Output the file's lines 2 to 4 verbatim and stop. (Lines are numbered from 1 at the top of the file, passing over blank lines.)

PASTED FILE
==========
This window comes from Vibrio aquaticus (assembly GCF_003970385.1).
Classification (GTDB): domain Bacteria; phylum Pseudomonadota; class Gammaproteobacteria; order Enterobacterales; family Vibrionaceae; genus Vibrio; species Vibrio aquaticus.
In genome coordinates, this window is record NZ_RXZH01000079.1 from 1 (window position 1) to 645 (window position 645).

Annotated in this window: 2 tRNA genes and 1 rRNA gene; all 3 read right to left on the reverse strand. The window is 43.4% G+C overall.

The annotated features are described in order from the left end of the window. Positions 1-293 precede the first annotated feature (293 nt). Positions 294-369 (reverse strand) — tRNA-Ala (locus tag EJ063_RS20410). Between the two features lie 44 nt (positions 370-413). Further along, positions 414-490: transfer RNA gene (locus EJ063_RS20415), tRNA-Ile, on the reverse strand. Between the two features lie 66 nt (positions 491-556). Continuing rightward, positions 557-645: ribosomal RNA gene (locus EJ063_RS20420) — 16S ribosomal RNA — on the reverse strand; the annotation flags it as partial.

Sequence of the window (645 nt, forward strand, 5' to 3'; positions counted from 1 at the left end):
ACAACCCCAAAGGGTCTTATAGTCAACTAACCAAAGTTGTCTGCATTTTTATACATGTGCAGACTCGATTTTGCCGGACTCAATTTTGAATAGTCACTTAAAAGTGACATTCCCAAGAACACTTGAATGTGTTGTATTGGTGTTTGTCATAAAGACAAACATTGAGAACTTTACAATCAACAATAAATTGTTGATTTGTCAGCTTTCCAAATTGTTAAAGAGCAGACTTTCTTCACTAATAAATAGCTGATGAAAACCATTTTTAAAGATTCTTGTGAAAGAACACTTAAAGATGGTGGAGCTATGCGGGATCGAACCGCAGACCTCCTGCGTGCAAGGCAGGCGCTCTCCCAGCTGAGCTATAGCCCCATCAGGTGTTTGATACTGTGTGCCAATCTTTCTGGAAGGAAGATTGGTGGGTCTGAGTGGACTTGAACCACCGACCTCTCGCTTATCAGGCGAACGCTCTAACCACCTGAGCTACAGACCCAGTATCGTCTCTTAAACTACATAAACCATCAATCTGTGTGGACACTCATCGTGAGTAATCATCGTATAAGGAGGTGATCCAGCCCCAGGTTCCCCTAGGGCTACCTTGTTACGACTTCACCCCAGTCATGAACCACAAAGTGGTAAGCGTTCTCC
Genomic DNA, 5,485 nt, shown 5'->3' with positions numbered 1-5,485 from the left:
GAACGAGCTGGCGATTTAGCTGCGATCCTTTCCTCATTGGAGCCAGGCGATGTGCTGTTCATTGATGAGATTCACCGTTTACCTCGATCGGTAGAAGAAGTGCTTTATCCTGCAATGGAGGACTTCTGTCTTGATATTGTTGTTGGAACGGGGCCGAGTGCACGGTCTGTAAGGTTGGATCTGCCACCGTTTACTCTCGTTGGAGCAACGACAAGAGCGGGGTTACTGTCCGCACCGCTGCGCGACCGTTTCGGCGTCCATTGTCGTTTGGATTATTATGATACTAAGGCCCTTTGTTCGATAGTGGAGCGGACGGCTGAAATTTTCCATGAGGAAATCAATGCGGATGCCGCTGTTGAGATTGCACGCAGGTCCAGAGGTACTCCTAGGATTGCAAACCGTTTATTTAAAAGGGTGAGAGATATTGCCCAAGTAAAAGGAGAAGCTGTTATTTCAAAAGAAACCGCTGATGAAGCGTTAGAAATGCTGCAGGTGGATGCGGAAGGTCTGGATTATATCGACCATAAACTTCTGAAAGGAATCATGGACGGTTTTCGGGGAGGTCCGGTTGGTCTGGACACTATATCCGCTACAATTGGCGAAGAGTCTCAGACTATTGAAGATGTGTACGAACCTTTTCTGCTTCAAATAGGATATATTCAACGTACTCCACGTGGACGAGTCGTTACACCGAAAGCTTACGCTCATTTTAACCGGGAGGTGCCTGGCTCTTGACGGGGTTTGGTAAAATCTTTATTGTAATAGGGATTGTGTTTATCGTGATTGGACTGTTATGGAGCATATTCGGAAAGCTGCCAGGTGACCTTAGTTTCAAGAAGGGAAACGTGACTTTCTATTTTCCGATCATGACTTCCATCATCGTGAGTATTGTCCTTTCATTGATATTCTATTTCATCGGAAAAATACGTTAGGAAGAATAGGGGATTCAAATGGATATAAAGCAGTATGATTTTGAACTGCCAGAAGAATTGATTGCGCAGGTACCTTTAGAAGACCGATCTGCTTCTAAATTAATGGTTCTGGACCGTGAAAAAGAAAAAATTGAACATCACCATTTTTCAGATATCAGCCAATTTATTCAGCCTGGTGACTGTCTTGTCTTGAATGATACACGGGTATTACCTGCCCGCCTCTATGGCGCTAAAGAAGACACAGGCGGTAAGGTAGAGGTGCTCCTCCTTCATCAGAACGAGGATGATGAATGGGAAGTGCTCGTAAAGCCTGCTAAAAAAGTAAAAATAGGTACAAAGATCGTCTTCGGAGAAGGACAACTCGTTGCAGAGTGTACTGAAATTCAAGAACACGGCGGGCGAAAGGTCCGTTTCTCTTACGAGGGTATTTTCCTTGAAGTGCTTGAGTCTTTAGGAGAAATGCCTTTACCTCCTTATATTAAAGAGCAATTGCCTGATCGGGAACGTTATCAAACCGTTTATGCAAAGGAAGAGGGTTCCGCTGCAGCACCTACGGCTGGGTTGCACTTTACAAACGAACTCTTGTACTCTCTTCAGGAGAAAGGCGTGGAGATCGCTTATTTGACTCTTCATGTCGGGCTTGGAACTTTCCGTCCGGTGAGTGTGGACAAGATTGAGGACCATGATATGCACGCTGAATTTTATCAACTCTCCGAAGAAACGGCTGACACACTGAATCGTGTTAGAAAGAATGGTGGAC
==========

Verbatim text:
Classification (GTDB): domain Bacteria; phylum Pseudomonadota; class Gammaproteobacteria; order Enterobacterales; family Vibrionaceae; genus Vibrio; species Vibrio aquaticus.
In genome coordinates, this window is record NZ_RXZH01000079.1 from 1 (window position 1) to 645 (window position 645).

Annotated in this window: 2 tRNA genes and 1 rRNA gene; all 3 read right to left on the reverse strand. The window is 43.4% G+C overall.